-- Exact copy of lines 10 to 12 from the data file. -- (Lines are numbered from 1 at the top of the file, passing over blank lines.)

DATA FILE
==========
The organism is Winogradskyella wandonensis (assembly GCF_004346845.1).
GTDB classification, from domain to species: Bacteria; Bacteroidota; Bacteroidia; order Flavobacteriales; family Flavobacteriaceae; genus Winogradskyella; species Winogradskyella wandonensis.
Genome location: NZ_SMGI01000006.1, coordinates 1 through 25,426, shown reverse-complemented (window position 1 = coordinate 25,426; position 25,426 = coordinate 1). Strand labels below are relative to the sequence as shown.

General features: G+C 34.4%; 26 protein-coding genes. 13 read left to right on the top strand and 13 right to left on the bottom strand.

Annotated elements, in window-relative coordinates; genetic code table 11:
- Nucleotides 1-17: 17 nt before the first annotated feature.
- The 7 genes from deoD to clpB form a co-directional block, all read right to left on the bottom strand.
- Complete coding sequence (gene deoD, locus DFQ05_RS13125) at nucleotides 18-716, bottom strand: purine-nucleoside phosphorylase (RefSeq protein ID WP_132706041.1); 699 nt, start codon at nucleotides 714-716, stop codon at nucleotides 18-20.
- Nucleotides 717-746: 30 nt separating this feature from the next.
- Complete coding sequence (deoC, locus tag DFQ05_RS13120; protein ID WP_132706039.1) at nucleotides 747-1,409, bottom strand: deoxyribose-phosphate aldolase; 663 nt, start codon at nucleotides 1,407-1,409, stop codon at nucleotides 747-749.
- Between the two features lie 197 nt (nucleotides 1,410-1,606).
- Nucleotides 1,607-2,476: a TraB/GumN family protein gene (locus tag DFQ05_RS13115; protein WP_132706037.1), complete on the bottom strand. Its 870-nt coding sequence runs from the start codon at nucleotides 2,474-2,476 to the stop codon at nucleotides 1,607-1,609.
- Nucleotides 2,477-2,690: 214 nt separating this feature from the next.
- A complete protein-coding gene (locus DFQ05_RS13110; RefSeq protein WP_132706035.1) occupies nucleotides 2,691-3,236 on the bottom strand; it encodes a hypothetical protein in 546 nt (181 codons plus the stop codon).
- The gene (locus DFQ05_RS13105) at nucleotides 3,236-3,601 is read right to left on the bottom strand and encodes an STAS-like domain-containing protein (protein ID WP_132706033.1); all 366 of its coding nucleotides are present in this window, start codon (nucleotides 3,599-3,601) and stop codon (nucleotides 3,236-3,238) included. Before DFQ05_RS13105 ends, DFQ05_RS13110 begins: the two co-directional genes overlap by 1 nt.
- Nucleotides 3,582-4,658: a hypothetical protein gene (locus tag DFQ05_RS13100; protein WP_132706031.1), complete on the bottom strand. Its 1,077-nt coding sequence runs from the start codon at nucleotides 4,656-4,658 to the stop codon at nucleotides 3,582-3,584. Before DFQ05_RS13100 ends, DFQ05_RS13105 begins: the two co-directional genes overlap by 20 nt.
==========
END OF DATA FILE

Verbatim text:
- Complete coding sequence (deoC, locus tag DFQ05_RS13120; protein ID WP_132706039.1) at nucleotides 747-1,409, bottom strand: deoxyribose-phosphate aldolase; 663 nt, start codon at nucleotides 1,407-1,409, stop codon at nucleotides 747-749.
- Between the two features lie 197 nt (nucleotides 1,410-1,606).
- Nucleotides 1,607-2,476: a TraB/GumN family protein gene (locus tag DFQ05_RS13115; protein WP_132706037.1), complete on the bottom strand. Its 870-nt coding sequence runs from the start codon at nucleotides 2,474-2,476 to the stop codon at nucleotides 1,607-1,609.